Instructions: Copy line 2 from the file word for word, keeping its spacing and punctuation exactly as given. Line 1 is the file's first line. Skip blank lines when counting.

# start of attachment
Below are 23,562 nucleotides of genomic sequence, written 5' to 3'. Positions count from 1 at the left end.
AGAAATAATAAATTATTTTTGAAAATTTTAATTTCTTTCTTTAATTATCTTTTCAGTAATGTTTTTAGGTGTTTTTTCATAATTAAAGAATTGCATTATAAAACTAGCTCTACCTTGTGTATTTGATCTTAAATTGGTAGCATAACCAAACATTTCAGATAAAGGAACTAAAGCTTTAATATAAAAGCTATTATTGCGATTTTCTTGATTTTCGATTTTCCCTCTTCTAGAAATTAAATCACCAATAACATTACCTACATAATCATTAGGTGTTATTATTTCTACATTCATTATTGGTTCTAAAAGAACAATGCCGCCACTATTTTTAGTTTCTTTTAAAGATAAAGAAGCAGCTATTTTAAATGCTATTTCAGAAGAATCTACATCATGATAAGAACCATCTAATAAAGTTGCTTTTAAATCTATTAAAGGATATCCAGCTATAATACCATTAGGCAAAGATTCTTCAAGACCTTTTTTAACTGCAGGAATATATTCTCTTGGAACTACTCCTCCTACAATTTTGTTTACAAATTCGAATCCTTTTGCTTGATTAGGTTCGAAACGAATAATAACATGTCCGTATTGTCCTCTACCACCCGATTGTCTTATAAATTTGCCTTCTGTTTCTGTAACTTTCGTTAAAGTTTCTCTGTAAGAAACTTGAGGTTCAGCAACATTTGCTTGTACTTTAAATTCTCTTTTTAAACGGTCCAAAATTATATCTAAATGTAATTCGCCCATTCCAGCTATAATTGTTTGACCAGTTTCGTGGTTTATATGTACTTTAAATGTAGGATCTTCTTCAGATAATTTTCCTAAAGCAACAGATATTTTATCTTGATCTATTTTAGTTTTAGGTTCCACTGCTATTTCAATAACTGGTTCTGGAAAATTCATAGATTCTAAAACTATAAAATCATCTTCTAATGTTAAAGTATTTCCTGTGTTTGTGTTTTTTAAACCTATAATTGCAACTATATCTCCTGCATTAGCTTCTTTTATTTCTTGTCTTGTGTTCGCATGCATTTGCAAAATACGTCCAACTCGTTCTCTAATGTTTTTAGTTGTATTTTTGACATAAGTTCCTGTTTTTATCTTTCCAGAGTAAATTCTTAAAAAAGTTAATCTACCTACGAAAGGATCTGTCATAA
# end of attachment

AGAAATAATAAATTATTTTTGAAAATTTTAATTTCTTTCTTTAATTATCTTTTCAGTAATGTTTTTAGGTGTTTTTTCATAATTAAAGAATTGCATTATAAAACTAGCTCTACCTTGTGTATTTGATCTTAAATTGGTAGCATAACCAAACATTTCAGATAAAGGAACTAAAGCTTTAATATAAAAGCTATTATTGCGATTTTCTTGATTTTCGATTTTCCCTCTTCTAGAAATTAAATCACCAATAACATTACCTACATAATCATTAGGTGTTATTATTTCTACATTCATTATTGGTTCTAAAAGAACAATGCCGCCACTATTTTTAGTTTCTTTTAAAGATAAAGAAGCAGCTATTTTAAATGCTATTTCAGAAGAATCTACATCATGATAAGAACCATCTAATAAAGTTGCTTTTAAATCTATTAAAGGATATCCAGCTATAATACCATTAGGCAAAGATTCTTCAAGACCTTTTTTAACTGCAGGAATATATTCTCTTGGAACTACTCCTCCTACAATTTTGTTTACAAATTCGAATCCTTTTGCTTGATTAGGTTCGAAACGAATAATAACATGTCCGTATTGTCCTCTACCACCCGATTGTCTTATAAATTTGCCTTCTGTTTCTGTAACTTTCGTTAAAGTTTCTCTGTAAGAAACTTGAGGTTCAGCAACATTTGCTTGTACTTTAAATTCTCTTTTTAAACGGTCCAAAATTATATCTAAATGTAATTCGCCCATTCCAGCTATAATTGTTTGACCAGTTTCGTGGTTTATATGTACTTTAAATGTAGGATCTTCTTCAGATAATTTTCCTAAAGCAACAGATATTTTATCTTGATCTATTTTAGTTTTAGGTTCCACTGCTATTTCAATAACTGGTTCTGGAAAATTCATAGATTCTAAAACTATAAAATCATCTTCTAATGTTAAAGTATTTCCTGTGTTTGTGTTTTTTAAACCTATAATTGCAACTATATCTCCTGCATTAGCTTCTTTTATTTCTTGTCTTGTGTTCGCATGCATTTGCAAAATACGTCCAACTCGTTCTCTAATGTTTTTAGTTGTATTTTTGACATAAGTTCCTGTTTTTATCTTTCCAGAGTAAATTCTTAAAAAAGTTAATCTACCTACGAAAGGATCTGTCATAA